" . . .And I looked. Then I let out a shout also and instantly bobbed down under the water, because, coming straight at me only a few feet above the water was a black thing the size of an eagle. I had only a glimpse of its face, yet that was quite sufficient, for its lower jaw hung open and bore a semicircle of pointed white teeth set about their own width apart from each other. When I emerged, it was gone. George was facing the other way blazing off his second barrel. I arrived dripping on my rock and we looked at each other. 'Will it come back?' we chorused. And just before it became too dark to see, it came again, hurtling back down the river, its teeth chattering, the air 'shss-shssing' as it was cleft by the great, black, dracula-like wings. We were both off-guard, my gun was unloaded, and the brute made straight for George. He ducked. The animal soared over him and was at once swallowed up in the night."
Ivan T. Sanderson, 1932
In 1932-33 the Percy Sladen Expedition journeyed to West Africa in the employment of the British Museum. In charge of the team was Ivan T. Sanderson, a well-known zoologist and writer. While in the Assumbo Mountains in the Cameroons, they made camp in a wooded valley near a steep banked river. One evening, as the team was hunting near the river, Sanderson shot and killed a large fruit-eating bat, and when the animal fell into the water, Sanderson carefully began to make his way over to it in the fast moving current. As he himself writes, he accidentally lost his balance and fell. When regaining his balance, his companion suddenly shouted in horror "Look out!" It was at this time that the aforementioned written occurrence took place, and was a day that Ivan T. Sanderson never forgot.
He and George, when returning to camp, immediately asked the natives about the creature. Sanderson asked them, spreading his arms in bird-like fashion, "What kind of bat is this large and is all black?" "Olitiau!" was the response. The natives questioned the two where they had seen the creature. Sanderson pointed back at the river, and upon doing so, the natives reportedly fled in terror in the opposite direction, taking only their guns and leaving their valuables behind.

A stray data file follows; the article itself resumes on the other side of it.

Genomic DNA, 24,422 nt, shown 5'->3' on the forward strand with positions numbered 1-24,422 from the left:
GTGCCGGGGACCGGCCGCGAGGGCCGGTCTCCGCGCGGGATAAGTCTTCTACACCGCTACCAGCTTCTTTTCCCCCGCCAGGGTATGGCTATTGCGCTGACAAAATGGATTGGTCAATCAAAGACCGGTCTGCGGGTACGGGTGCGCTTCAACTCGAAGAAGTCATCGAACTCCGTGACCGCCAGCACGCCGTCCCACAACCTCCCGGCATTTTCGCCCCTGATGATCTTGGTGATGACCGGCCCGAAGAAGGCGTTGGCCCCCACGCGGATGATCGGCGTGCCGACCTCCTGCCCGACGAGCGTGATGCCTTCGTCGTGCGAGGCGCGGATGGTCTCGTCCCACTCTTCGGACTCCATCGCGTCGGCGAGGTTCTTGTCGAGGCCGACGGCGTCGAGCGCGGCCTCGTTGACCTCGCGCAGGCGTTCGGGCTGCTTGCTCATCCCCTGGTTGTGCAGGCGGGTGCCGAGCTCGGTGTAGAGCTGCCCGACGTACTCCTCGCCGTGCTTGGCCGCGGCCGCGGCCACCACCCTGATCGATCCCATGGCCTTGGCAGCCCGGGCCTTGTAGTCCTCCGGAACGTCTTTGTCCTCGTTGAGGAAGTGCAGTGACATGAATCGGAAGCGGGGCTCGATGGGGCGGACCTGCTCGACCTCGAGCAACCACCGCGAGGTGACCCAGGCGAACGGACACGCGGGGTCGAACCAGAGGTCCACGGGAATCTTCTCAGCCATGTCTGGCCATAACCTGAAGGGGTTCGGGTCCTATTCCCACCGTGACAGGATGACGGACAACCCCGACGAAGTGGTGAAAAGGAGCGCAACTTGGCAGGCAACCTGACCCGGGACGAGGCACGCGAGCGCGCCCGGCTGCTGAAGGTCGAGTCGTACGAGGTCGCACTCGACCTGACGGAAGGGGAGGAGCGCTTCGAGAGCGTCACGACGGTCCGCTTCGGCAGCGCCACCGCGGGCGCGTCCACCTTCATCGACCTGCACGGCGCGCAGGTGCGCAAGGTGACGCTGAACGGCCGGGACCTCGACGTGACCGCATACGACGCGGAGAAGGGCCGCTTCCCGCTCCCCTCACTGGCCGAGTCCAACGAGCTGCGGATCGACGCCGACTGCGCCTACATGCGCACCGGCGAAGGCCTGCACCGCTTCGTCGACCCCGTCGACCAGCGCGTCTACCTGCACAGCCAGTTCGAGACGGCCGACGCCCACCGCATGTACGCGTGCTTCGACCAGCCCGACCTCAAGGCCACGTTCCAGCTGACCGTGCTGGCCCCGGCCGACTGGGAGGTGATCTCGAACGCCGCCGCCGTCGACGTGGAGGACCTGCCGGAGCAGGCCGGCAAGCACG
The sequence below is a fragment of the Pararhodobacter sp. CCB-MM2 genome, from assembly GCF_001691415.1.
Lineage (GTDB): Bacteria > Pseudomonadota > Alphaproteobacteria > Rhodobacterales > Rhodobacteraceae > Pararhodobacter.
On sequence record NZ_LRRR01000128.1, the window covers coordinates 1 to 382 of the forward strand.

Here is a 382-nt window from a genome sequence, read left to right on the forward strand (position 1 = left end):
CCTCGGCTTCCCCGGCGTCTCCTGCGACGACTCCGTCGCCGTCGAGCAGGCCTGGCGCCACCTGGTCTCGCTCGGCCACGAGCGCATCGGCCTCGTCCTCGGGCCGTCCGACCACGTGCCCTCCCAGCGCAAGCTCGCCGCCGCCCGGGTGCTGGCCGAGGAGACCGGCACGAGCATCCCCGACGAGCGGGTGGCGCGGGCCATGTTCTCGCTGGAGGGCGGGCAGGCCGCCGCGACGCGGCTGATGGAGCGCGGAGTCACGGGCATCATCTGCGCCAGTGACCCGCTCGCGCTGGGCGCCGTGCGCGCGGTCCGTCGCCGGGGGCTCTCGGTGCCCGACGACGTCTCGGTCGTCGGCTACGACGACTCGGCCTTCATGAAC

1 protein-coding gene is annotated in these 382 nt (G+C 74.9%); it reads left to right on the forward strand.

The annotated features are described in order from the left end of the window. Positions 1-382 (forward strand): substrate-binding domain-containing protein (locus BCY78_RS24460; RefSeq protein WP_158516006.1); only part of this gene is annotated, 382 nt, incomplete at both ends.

The year was 1923, almost 10 years before the Percy Sladen Expedition. A traveler by the name of Frank H. Melland was working for a time in Zambia, gathering native reports of mysterious ferocious flying reptiles often talked about among the villages. The natives called the creature "Kongamato" (meaning "overwhelmer of boats"), which was said to live in the Jiundu swamps in the Mwinilunga District in western Zambia, near the border of Congo and Angola. It was described as having no feathers at all, smooth skin, a wingspan between 4 ft. and 7 ft., and possessing a beak full of teeth. They were commonly described as black or red. Amazingly, it had a reputation for capsizing canoes, causing death to anyone who merely looked at it. Mr Melland, when showing drawings of Pterosaurs to the people, writes:
"... every native present immediately and unhesitatingly picked it out and identified it as a kongamato. Among the natives who did so was a headman from the Jiundu country, where the kongamato is supposed to be active, and who is a rather wild and quite unsophisticated native."
In "The Age of Dinosaurs" there existed flying reptiles called Pterosaurs. Nearly all fossils of these creatures have been discovered in marine deposits, strongly suggesting they were fish eaters who spent most of their time over coastal waters. Is it possible for these famed creatures of our history books to be still alive today? Are the evidences of their existence simply fanciful tales? We leave these questions for the reader to answer.
Though there have been various, specific names given to the strange flying reptiles reported around the world, the term "Kongamato" will be used during this analysis for simplicity's sake.